Houston Shaw Hammers Four Texas Stars

    Houston Shaw of Sofrep TV takes on 4 spinning texas stars. Two on either side of a double star. Houston shoots the left and right stars first then the rear star and finally the star in front of the middle one.

    For those not familiar with the texas star, it is a “fun” device used in competitive shooting that provides shooters with the challenge to shoot moving targets. There are five steel plates, one on each limb of the star and the entire star spins. As you shoot plates off the star, the weight balance shifts. This affects the spinning causing the spinning to become erratic. I often tell fellow competitive shooters “Don’t piss off the star, otherwise it won’t cooperate”. There is a right way and a wrong way to shoot the Texas Star. I have witnessed many shooters waste ammo trying to clean off the texas star.

    There are two ways to strategically attack the texas star or moving targets in general. You can track or you can ambush. Tracking is what Houston Shaw does in the video below. He tracks the steel plates and shoots them. Ambushing is where you hold your sights steady and wait for the moving target to move into the path of your sights. This works in one’s favor if the texas star is undulating rather than constantly spinning. You can wait for the steel plates at the peak of its arc. Since the plate has to swing, slow down, then swing the opposite direction you can take advantage of that slight hang time where the target is not moving that much.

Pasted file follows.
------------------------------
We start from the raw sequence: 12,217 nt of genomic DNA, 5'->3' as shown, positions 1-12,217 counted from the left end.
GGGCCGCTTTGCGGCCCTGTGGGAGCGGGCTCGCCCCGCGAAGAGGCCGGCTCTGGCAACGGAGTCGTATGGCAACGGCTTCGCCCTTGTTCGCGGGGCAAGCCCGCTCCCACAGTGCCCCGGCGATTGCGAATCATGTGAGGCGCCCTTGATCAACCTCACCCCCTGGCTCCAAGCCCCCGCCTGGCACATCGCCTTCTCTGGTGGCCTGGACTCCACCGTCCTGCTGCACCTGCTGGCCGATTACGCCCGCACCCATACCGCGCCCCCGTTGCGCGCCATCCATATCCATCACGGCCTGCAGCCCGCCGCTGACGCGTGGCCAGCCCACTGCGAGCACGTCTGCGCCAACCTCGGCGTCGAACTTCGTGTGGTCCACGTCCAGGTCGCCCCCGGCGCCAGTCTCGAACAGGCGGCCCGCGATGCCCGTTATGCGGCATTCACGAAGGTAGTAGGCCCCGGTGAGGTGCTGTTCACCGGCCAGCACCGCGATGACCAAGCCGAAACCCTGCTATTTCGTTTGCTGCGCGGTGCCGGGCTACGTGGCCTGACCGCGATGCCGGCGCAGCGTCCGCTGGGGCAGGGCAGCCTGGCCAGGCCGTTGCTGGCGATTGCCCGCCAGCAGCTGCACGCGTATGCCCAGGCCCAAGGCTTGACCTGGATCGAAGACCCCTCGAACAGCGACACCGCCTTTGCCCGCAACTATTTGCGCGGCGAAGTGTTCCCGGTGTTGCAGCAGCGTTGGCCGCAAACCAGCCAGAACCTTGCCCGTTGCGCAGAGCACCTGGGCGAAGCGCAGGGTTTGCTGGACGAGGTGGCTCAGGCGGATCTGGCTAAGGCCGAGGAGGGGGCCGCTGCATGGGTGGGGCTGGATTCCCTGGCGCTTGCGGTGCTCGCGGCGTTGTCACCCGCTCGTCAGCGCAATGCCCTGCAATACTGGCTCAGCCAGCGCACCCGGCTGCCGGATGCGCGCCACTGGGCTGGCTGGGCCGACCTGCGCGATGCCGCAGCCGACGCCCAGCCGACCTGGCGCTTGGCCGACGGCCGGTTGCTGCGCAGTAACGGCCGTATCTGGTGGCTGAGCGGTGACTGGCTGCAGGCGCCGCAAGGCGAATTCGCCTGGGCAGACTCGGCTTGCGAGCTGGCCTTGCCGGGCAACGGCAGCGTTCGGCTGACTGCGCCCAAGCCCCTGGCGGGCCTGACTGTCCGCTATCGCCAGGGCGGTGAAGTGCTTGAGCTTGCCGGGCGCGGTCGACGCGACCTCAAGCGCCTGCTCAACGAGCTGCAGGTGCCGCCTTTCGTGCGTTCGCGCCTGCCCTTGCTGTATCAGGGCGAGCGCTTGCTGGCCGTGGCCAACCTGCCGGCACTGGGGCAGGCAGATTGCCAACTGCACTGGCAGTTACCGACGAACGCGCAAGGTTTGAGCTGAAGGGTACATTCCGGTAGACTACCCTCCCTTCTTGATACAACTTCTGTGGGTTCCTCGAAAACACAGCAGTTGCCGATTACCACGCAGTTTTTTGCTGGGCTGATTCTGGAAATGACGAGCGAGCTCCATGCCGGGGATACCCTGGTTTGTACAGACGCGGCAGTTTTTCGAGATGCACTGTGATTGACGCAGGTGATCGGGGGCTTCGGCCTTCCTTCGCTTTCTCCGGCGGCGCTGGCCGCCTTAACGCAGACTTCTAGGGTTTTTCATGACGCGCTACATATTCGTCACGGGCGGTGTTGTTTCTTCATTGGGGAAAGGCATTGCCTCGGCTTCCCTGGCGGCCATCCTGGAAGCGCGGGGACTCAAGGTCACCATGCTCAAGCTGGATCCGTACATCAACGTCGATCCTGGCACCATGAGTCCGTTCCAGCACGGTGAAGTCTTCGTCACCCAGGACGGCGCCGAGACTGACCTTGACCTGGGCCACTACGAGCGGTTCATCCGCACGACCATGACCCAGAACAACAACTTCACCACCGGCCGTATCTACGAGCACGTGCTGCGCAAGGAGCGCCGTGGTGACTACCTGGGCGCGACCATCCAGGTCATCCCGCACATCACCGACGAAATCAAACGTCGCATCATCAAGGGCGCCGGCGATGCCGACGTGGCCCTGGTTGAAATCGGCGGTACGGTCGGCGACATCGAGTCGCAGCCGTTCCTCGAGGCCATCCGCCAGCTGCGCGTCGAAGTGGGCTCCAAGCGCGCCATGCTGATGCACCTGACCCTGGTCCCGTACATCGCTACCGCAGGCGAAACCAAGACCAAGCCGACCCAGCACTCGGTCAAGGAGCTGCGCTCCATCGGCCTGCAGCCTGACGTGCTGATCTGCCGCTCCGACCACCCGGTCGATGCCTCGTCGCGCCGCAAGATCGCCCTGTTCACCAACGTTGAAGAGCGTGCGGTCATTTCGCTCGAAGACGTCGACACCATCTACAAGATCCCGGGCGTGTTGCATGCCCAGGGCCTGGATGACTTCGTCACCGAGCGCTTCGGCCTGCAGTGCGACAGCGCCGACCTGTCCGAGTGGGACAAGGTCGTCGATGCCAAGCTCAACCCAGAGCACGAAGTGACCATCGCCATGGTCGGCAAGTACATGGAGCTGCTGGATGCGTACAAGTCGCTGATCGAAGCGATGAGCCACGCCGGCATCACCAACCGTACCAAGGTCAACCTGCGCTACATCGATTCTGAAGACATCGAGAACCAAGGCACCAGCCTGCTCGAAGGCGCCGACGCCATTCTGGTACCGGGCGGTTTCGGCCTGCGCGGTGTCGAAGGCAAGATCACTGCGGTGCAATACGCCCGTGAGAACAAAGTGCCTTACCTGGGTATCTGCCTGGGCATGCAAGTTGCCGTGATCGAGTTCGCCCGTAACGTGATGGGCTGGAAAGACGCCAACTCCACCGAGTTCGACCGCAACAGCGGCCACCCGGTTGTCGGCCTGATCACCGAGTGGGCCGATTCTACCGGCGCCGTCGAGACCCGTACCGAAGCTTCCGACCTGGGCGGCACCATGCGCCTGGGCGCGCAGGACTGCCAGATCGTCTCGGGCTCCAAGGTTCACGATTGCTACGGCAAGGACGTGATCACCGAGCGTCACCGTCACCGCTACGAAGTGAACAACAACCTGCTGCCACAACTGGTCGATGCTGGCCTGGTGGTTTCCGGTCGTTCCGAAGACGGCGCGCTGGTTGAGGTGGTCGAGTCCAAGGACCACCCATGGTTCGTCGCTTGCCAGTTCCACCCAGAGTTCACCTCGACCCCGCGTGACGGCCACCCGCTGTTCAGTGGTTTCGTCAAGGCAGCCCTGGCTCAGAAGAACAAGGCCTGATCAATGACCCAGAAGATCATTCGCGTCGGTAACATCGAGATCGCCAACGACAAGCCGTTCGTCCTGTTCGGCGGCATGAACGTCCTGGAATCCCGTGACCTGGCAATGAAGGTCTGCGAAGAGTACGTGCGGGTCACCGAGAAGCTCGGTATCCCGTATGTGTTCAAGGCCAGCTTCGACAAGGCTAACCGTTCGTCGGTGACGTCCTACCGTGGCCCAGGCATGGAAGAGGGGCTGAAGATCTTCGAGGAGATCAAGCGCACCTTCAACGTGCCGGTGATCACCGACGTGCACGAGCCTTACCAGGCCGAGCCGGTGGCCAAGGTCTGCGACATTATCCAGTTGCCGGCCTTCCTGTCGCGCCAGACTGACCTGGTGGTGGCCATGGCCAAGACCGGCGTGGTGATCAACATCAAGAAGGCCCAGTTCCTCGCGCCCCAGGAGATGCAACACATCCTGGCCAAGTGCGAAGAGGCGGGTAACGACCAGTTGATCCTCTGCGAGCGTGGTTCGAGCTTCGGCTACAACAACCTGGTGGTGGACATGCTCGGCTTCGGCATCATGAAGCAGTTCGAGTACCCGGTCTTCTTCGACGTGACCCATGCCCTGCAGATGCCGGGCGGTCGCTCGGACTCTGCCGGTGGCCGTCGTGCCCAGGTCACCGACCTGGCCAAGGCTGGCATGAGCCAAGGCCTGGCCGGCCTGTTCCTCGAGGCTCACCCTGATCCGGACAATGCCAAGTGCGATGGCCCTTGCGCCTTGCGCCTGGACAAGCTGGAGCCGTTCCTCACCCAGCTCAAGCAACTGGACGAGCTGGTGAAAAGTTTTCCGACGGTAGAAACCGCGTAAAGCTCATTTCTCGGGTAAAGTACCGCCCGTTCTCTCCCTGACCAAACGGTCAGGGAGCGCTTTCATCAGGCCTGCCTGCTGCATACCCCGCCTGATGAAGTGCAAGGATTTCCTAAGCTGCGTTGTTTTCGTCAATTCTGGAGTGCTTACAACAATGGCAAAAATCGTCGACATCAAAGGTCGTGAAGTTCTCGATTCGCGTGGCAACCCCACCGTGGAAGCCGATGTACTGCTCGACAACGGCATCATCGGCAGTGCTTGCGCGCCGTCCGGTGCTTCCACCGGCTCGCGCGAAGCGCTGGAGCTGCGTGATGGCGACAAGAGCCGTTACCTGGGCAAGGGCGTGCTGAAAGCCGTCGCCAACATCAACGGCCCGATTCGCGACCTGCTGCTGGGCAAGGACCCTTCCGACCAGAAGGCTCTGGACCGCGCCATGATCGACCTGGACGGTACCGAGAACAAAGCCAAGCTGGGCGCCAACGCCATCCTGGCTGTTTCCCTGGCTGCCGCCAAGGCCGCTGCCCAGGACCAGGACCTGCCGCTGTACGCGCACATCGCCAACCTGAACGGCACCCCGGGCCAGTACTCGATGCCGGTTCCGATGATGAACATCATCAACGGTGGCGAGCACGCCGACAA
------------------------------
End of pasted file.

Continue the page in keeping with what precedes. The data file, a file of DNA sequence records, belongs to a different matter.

One thing to remember when shooting a texas star is to not piss it off. Meaning there is an order to shooting the star so that it works for you. Watch Houston and how he shoots the plates off the star. He pretty much shoots it in sequential order. If you shoot the plates in any random order, then the star becomes unbalanced and you will see the texas star behave very strangely. The swaying can become erratic or in some cases the spinning is not consistent making it harder to shoot the plates

    Houston knocks these plates in very short order. He only missed twice and a third shot sounded like it hit the steel but not enough energy to knock it down. If you hit the plate closer to the limb, sometimes that is not enough leverage and force to knock the plates off. Also check out his rather quick reload. Very impressive work.

    Nicholas C

    Steadicam Gun Operator
    Night Vision & Thermal Aficionado
    Flashlight/Laser Enthusiast
    USPSA competitor

    Any questions please email him at [email protected]